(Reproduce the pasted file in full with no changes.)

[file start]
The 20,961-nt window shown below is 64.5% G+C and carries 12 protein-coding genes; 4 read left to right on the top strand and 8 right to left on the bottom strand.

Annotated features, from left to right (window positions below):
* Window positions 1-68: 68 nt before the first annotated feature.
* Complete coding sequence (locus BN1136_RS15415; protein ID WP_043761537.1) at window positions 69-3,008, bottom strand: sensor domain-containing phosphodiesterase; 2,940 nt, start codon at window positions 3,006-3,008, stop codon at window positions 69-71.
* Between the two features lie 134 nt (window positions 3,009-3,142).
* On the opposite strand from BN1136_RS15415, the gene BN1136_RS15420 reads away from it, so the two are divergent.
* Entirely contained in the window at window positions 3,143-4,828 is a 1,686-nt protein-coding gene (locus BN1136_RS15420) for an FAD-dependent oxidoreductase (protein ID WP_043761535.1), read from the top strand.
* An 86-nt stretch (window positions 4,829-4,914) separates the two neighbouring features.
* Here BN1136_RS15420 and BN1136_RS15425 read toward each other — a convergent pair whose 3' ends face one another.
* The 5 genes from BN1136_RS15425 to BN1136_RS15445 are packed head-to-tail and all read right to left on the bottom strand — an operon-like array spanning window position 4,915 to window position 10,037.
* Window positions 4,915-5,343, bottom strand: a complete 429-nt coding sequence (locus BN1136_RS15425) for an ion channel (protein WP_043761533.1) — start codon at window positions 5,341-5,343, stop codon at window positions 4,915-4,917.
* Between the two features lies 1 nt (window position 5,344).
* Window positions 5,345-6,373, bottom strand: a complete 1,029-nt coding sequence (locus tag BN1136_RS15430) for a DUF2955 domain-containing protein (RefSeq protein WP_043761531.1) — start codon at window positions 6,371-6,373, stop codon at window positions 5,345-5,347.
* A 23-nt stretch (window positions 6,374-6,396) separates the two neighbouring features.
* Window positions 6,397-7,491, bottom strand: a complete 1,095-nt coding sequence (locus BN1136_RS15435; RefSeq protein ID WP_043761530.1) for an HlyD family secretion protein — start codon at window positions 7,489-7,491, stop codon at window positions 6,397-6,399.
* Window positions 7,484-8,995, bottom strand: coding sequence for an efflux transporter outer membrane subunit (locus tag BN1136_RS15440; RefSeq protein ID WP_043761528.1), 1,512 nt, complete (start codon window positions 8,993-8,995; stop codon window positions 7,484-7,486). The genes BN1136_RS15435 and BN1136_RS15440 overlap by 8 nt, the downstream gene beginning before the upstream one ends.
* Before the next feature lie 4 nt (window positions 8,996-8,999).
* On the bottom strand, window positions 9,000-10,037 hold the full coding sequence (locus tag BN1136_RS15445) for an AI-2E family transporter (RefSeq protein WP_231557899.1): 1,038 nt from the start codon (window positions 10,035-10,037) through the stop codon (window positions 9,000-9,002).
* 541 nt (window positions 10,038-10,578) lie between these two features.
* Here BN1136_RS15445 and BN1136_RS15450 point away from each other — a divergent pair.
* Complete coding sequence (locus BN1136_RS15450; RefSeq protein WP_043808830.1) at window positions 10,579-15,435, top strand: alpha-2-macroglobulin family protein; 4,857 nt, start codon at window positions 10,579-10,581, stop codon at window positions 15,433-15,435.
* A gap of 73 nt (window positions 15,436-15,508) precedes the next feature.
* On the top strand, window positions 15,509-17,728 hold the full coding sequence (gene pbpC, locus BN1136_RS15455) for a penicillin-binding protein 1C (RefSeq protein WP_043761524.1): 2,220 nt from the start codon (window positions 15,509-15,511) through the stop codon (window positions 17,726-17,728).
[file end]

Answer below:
The 20,961-nt window shown below is 64.5% G+C and carries 12 protein-coding genes; 4 read left to right on the top strand and 8 right to left on the bottom strand.

Annotated features, from left to right (window positions below):
* Window positions 1-68: 68 nt before the first annotated feature.
* Complete coding sequence (locus BN1136_RS15415; protein ID WP_043761537.1) at window positions 69-3,008, bottom strand: sensor domain-containing phosphodiesterase; 2,940 nt, start codon at window positions 3,006-3,008, stop codon at window positions 69-71.
* Between the two features lie 134 nt (window positions 3,009-3,142).
* On the opposite strand from BN1136_RS15415, the gene BN1136_RS15420 reads away from it, so the two are divergent.
* Entirely contained in the window at window positions 3,143-4,828 is a 1,686-nt protein-coding gene (locus BN1136_RS15420) for an FAD-dependent oxidoreductase (protein ID WP_043761535.1), read from the top strand.
* An 86-nt stretch (window positions 4,829-4,914) separates the two neighbouring features.
* Here BN1136_RS15420 and BN1136_RS15425 read toward each other — a convergent pair whose 3' ends face one another.
* The 5 genes from BN1136_RS15425 to BN1136_RS15445 are packed head-to-tail and all read right to left on the bottom strand — an operon-like array spanning window position 4,915 to window position 10,037.
* Window positions 4,915-5,343, bottom strand: a complete 429-nt coding sequence (locus BN1136_RS15425) for an ion channel (protein WP_043761533.1) — start codon at window positions 5,341-5,343, stop codon at window positions 4,915-4,917.
* Between the two features lies 1 nt (window position 5,344).
* Window positions 5,345-6,373, bottom strand: a complete 1,029-nt coding sequence (locus tag BN1136_RS15430) for a DUF2955 domain-containing protein (RefSeq protein WP_043761531.1) — start codon at window positions 6,371-6,373, stop codon at window positions 5,345-5,347.
* A 23-nt stretch (window positions 6,374-6,396) separates the two neighbouring features.
* Window positions 6,397-7,491, bottom strand: a complete 1,095-nt coding sequence (locus BN1136_RS15435; RefSeq protein ID WP_043761530.1) for an HlyD family secretion protein — start codon at window positions 7,489-7,491, stop codon at window positions 6,397-6,399.
* Window positions 7,484-8,995, bottom strand: coding sequence for an efflux transporter outer membrane subunit (locus tag BN1136_RS15440; RefSeq protein ID WP_043761528.1), 1,512 nt, complete (start codon window positions 8,993-8,995; stop codon window positions 7,484-7,486). The genes BN1136_RS15435 and BN1136_RS15440 overlap by 8 nt, the downstream gene beginning before the upstream one ends.
* Before the next feature lie 4 nt (window positions 8,996-8,999).
* On the bottom strand, window positions 9,000-10,037 hold the full coding sequence (locus tag BN1136_RS15445) for an AI-2E family transporter (RefSeq protein WP_231557899.1): 1,038 nt from the start codon (window positions 10,035-10,037) through the stop codon (window positions 9,000-9,002).
* 541 nt (window positions 10,038-10,578) lie between these two features.
* Here BN1136_RS15445 and BN1136_RS15450 point away from each other — a divergent pair.
* Complete coding sequence (locus BN1136_RS15450; RefSeq protein WP_043808830.1) at window positions 10,579-15,435, top strand: alpha-2-macroglobulin family protein; 4,857 nt, start codon at window positions 10,579-10,581, stop codon at window positions 15,433-15,435.
* A gap of 73 nt (window positions 15,436-15,508) precedes the next feature.
* On the top strand, window positions 15,509-17,728 hold the full coding sequence (gene pbpC, locus BN1136_RS15455) for a penicillin-binding protein 1C (RefSeq protein WP_043761524.1): 2,220 nt from the start codon (window positions 15,509-15,511) through the stop codon (window positions 17,726-17,728).